Gunslinger is filled with all sorts of Wild West-y environments; if it’s in a Western, the game most likely has it. To be fair, players will encounter similar looking tile sets, especially in the saloon/ghost town areas, but the game’s cel-shaded art style (think Borderlands) puts a modern twist on some familiar areas. The game also boasts a few set pieces, most notably a train robbery, that will have fans of the Western genre giddy with delight.
Speaking of the presentation, Gunslinger keeps replayability high through a performance-based score system. Points are awarded for every kill, and a combo meter multiplies each kill score if the player doles out death in quick succession. If a player kills a more challenging enemy, for example, they’ll earn a certain amount of points, but if they dispatch them with a headshot they’ll earn even more. The game’s in-game point system also doubles as an XP system, with the player leveling up and earning new skills like faster reloads, higher ammo count, or more time in concentration mode.
The end goal in each mission is to kill efficiently and accurately in order to earn the highest score possible. However, if players think they can do better, they can hop into the game’s Arcade mode and replay any mission. The better players score, the higher they will rank on the game’s online leaderboards.
And let us not forget the most important element of any Wild West game: the duels. While Gunslinger has its fair share of run-of-the-mill boss encounters, it’s the game’s duels that make the biggest impact. Winning a duel isn’t easy, but it sure is satisfying, as players will have to manage both their draw speed and their focus. Plenty of games have done duels better, but none to my knowledge have allowed players to stand 10 paces away from some Legends of the West like Jesse James or the Dalton brothers. And we won’t spoil it, but the game has one incredible finale — a true Wild West treat.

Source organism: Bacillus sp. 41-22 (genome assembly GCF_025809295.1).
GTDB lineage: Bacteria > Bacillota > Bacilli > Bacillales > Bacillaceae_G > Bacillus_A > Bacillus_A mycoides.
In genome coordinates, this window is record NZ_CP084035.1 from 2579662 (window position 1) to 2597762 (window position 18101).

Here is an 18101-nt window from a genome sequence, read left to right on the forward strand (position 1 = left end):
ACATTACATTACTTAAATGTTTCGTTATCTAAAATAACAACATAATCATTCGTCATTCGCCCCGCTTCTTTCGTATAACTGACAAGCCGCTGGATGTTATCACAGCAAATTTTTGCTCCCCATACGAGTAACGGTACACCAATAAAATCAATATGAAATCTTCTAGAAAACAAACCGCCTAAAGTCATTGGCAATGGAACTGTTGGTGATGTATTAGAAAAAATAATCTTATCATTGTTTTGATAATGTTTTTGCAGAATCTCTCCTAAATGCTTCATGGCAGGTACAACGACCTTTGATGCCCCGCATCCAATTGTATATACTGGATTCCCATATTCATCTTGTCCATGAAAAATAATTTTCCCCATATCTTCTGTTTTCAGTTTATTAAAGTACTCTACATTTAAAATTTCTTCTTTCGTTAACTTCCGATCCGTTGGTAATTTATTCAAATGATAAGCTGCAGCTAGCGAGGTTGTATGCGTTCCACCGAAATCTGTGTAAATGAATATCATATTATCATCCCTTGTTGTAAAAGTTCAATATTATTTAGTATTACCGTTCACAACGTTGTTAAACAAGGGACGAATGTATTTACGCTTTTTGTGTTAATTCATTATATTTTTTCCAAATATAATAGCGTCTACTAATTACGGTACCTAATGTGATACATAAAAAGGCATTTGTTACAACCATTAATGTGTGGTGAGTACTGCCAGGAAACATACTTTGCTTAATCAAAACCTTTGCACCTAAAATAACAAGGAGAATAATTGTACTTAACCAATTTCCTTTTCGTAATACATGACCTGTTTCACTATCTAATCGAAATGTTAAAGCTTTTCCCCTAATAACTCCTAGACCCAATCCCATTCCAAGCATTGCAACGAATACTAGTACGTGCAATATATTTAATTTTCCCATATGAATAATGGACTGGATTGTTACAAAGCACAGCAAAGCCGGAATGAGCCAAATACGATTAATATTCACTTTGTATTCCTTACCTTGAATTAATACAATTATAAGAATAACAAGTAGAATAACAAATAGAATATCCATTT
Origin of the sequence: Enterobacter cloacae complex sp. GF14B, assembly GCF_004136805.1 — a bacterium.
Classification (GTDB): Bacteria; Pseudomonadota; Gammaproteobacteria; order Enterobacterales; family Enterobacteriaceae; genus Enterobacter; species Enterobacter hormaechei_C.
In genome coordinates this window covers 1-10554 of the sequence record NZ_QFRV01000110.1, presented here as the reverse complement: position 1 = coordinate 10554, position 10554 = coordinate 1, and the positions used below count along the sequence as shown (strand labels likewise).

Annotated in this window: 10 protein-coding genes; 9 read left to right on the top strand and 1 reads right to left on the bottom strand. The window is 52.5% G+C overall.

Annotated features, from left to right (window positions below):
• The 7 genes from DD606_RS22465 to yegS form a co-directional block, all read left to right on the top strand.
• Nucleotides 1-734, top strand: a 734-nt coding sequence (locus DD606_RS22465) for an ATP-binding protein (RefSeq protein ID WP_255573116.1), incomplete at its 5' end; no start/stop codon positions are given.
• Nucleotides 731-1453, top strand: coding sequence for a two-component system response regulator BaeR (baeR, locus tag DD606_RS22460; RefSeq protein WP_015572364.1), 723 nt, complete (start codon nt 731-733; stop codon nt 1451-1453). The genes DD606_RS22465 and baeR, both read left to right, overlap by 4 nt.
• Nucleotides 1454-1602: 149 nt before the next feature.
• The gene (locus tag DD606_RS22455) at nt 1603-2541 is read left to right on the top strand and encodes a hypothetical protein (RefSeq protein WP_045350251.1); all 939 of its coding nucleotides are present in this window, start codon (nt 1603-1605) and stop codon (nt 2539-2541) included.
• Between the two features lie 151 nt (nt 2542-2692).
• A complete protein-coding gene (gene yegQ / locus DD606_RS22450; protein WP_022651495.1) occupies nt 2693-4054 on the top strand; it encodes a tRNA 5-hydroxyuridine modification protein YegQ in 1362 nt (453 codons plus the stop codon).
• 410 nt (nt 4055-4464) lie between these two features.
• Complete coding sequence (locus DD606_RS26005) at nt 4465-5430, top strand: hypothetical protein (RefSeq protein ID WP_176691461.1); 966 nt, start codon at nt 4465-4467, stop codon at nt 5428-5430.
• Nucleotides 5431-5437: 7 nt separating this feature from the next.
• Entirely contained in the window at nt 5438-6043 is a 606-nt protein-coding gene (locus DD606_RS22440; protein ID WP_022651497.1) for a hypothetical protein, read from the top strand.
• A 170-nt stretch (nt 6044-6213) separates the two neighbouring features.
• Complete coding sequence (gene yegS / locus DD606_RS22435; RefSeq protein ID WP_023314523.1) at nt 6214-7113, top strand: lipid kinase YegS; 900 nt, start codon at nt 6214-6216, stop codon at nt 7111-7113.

The one major downside to Gunslinger, as alluded to earlier is the enemy AI. Most baddies will simply stand there waiting to be picked off, or they will pop up from cover at random intervals. There is some sense of self-preservation to the enemies, but not enough to make the game challenging. The non-duel boss fights — where the player must deplete an enemy’s health bar to progress — are also a disappointment. They’re rudimentary, and are not packaged in any sort of inventive way. Those rough patches don’t drag the overall experience of Gunslinger down, but those who go into the game strictly looking for a shooter might come away a little disappointed.
Call of Juarez: Gunslinger may be a case of style over substance, but when the style impresses at nearly every turn, some competent gunplay and a few unique mechanics will more than suffice. An engaging story, fantastic storytelling, and a Wild West setting as realized in a cel-shaded art style will win most over from the game’s first moments, and it only gets better from there.
This particular entry may not truly connect to the Call of Juarez mythology (save for a brief cut scene), but it more than lives up to the Wild West ideas that influenced the series. The game is a substantial offering with plenty of opportunities for replayability, but the fact that it’s only $15 makes it all the more impressive. Call of Juarez: Gunslinger is well worth the price tag, and one of the more unique FPS experiences available.
Have you had a chance to check out Call of Juarez: Gunslinger? What do you think? Let us know in the comments below.
Call of Juarez: Gunslinger is available now on Xbox Live, PSN, and PC. Game Rant played the Xbox 360 version of the game for its review.